I wish I could say I did it with grace, that every time my heart was pure and I was perfect, but I don’t want to insult anyone’s intelligence, not to mention I gave up lying to myself a long time ago. I have been better than I used to be that last few years though, still not perfect, but I could see the end was in sight and wanted to finish well.
I wonder how much time I’ve spent sitting in my trucks over the years, waiting for daughters who were never ready on time… There wasn’t any way for me not to count how many minutes I’d sit waiting impatiently for them. Sometimes I’d tell them, sometimes wisdom would prevail, not often enough, but occasionally I’d keep my mouth shut.
After I’d moved us north and a long way from the three different schools the girls were in, that inconveniently started at close to the same time, it was impossible for my wife to get all three of them to school. That’s way past the ten year time frame that marks the beginning of my stint as a daughter hauler.
I knew, even back then, that it would one day come to and end, that they’d, Lord willing, all someday grow up, take the driver’s seat, and drive themselves to school. The oldest drove herself back and forth from college, now to work, and just today, her mom and herself to the bridal shop in search of a wedding dress. The middle drove herself back and forth to college as well and still makes the drive to see us from the city she stayed to work in.
But before they were all grown up, we shared the cab of my different trucks over the years, struggled to sometimes sound civil to one another. They would sometimes turn their heads away from me to answer the questions that I knew might make them roll their eyes in frustration.
This week marks the last week of school for the youngest, she turns sixteen in a couple of weeks… she and my days of torment are coming to an end. There have been good days and bad days, silent mornings and others that were filled with words, music, sometimes singing, and an occasional bet on who could get the closest to guessing how cold the temperature would register by the time we got to school. Then in the warm days of the year, how hot it would get.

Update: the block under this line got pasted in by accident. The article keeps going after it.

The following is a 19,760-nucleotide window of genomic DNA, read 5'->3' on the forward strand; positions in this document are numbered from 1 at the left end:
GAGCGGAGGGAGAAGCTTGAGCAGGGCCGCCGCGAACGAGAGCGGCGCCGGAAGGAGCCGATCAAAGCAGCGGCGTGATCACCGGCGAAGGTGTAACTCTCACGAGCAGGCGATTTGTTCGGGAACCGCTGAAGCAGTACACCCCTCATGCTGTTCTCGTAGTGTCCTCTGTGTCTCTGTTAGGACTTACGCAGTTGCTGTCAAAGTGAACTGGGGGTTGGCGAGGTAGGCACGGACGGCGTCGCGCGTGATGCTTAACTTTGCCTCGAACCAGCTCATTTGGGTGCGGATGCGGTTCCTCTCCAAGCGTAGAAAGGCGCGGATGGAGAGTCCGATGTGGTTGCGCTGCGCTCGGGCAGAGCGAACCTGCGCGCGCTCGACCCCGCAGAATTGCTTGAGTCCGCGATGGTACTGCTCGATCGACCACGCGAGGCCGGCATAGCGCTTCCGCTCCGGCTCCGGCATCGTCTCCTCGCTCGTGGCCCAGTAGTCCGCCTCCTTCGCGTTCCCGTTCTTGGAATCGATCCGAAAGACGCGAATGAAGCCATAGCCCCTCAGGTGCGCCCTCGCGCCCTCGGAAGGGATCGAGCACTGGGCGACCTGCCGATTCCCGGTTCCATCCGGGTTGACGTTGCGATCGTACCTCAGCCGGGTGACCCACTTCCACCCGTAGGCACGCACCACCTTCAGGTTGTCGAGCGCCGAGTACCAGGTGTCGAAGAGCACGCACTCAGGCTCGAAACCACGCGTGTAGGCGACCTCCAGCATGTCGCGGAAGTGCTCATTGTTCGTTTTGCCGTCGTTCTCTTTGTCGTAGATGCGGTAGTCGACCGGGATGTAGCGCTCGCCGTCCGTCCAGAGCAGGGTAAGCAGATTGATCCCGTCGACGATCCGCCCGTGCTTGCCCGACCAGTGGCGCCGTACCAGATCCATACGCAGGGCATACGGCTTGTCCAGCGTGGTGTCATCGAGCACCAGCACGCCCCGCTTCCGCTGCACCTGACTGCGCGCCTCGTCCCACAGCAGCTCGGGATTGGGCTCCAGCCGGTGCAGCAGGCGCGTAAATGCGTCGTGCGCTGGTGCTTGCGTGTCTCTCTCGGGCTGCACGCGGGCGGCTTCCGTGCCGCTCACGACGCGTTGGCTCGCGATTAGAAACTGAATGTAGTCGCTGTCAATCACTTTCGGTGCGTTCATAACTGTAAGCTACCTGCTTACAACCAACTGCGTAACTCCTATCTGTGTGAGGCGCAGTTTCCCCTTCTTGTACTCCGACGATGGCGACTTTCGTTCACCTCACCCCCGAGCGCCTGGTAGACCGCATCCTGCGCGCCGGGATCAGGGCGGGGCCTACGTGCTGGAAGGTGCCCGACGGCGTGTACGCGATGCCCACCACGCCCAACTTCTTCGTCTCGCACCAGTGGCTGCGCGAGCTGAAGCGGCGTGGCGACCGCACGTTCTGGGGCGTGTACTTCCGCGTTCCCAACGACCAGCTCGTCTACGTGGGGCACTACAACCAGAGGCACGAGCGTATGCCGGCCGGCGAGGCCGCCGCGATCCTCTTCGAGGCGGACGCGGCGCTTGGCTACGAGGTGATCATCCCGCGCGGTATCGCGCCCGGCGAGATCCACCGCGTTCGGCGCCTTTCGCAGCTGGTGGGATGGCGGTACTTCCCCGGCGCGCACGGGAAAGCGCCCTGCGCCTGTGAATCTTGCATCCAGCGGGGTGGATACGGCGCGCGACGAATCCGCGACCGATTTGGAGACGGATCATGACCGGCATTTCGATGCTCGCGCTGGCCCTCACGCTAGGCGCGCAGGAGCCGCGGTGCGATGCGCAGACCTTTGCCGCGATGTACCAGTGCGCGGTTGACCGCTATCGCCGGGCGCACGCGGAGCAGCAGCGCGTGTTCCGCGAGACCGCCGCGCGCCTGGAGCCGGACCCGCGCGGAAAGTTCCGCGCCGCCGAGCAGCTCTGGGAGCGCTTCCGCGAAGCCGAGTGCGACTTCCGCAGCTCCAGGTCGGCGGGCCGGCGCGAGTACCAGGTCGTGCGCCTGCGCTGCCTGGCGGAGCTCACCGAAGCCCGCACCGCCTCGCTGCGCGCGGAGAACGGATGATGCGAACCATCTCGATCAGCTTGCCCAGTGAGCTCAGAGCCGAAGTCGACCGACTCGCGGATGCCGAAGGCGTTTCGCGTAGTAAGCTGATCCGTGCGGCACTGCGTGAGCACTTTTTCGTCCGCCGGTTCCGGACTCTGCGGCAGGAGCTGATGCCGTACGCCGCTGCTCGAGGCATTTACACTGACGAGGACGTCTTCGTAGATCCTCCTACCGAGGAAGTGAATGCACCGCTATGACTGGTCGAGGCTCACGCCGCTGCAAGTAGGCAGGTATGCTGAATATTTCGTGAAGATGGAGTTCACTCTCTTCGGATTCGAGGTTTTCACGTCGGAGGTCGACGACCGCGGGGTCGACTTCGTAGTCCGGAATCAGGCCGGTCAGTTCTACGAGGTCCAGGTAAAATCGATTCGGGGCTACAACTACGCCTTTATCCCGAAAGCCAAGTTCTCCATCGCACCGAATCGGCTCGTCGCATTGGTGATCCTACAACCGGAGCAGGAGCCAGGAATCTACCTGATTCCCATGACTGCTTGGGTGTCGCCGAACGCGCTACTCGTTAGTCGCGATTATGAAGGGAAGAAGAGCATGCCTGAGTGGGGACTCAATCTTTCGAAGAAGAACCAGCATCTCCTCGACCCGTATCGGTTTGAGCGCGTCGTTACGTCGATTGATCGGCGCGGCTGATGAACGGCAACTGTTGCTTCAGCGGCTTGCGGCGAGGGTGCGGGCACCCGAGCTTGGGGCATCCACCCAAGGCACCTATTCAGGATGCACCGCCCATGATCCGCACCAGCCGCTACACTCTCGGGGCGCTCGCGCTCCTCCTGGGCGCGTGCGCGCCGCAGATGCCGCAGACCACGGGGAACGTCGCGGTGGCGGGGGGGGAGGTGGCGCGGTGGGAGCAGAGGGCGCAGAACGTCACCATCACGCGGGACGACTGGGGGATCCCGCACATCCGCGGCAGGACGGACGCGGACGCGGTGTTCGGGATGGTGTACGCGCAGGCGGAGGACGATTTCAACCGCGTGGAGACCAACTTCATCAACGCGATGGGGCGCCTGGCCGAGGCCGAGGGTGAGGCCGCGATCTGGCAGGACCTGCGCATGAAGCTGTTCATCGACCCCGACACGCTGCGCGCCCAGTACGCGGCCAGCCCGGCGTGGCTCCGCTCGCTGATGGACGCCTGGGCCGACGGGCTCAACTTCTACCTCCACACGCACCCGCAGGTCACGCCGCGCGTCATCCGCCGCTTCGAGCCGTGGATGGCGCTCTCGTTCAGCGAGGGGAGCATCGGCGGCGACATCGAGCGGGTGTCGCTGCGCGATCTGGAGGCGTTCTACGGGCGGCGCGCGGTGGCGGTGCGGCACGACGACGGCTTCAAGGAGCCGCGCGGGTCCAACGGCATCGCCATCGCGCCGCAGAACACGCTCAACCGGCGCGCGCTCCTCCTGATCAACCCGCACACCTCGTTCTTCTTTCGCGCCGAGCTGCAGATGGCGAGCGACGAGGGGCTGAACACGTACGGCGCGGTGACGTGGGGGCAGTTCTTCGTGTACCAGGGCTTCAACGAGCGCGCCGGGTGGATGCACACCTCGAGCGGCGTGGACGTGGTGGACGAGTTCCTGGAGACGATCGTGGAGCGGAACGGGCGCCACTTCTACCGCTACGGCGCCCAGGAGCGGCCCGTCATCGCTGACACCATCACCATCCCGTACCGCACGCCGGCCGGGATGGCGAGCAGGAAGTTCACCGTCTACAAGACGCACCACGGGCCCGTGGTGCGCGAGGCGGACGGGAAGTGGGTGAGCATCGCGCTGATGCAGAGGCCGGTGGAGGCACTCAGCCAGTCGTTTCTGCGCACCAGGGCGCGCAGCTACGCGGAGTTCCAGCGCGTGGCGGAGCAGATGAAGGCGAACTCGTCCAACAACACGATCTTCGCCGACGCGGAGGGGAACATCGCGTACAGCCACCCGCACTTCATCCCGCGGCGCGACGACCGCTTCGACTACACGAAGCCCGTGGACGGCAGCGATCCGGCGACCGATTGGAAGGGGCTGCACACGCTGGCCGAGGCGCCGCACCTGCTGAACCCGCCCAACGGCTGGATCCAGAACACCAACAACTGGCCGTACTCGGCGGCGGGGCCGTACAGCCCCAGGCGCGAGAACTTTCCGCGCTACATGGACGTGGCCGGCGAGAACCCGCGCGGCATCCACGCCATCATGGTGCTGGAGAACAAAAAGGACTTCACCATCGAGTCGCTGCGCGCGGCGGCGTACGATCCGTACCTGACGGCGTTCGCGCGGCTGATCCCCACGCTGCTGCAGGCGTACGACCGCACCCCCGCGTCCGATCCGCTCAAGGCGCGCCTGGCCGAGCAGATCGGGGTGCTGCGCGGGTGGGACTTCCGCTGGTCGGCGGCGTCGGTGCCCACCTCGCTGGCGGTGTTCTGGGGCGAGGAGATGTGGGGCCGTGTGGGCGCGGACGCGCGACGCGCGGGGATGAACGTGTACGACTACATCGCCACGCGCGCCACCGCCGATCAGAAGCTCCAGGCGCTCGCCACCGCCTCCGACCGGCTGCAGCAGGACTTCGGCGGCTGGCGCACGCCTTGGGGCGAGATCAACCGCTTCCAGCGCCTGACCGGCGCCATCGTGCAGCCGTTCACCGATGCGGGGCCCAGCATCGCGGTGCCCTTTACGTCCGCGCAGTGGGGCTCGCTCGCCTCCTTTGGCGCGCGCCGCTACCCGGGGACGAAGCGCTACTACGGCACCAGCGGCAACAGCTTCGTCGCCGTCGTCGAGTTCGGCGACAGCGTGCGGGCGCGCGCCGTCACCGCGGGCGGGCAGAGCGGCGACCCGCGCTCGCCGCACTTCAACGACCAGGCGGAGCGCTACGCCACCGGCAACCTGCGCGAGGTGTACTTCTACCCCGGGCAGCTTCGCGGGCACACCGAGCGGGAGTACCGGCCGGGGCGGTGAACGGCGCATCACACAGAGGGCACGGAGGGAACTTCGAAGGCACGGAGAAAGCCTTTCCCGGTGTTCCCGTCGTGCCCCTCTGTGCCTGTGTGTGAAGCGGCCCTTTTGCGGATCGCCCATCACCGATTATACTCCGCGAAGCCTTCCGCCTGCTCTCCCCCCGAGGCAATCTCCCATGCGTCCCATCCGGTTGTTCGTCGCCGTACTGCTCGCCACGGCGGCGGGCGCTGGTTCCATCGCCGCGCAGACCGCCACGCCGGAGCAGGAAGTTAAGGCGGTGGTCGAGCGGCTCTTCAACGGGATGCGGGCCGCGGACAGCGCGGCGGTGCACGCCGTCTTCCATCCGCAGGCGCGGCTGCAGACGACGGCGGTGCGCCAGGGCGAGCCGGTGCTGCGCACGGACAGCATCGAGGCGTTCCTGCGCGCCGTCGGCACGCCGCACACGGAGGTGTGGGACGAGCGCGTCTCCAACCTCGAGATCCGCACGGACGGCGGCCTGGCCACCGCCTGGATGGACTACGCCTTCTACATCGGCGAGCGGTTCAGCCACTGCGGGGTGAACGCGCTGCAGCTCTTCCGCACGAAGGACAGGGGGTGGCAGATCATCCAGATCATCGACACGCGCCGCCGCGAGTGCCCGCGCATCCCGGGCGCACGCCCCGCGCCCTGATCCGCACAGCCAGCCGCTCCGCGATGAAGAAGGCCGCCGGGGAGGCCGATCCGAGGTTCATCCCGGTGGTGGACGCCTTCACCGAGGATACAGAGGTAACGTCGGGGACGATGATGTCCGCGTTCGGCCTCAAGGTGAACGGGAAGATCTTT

Regardless how imperfect the day or the dad, the ritual always ended with a kiss on the side of my daughter’s head, carefully so as to not mess up the hair, and the, “Have a good day, love you, babe.”
“Love you too, dad,” she’d answer, even when she wouldn’t be in the mood to.
I’m truly going to miss that… I think it’s in the day to day rituals that we grind against any and all obstacles and odds that show true love. It’s in the love we show with our actions in our imperfect world that we reflect our Father’s perfect love.
I would have never been my choice to take my girls to school, but in my imperfect choices in this life, I find God’s perfect love and plans for redemption in my life… glad He chose my girls to show me… I’d have never known what I had missed.
I find it’s like that with most things in this life; our stumbling He turns into a beautiful dance.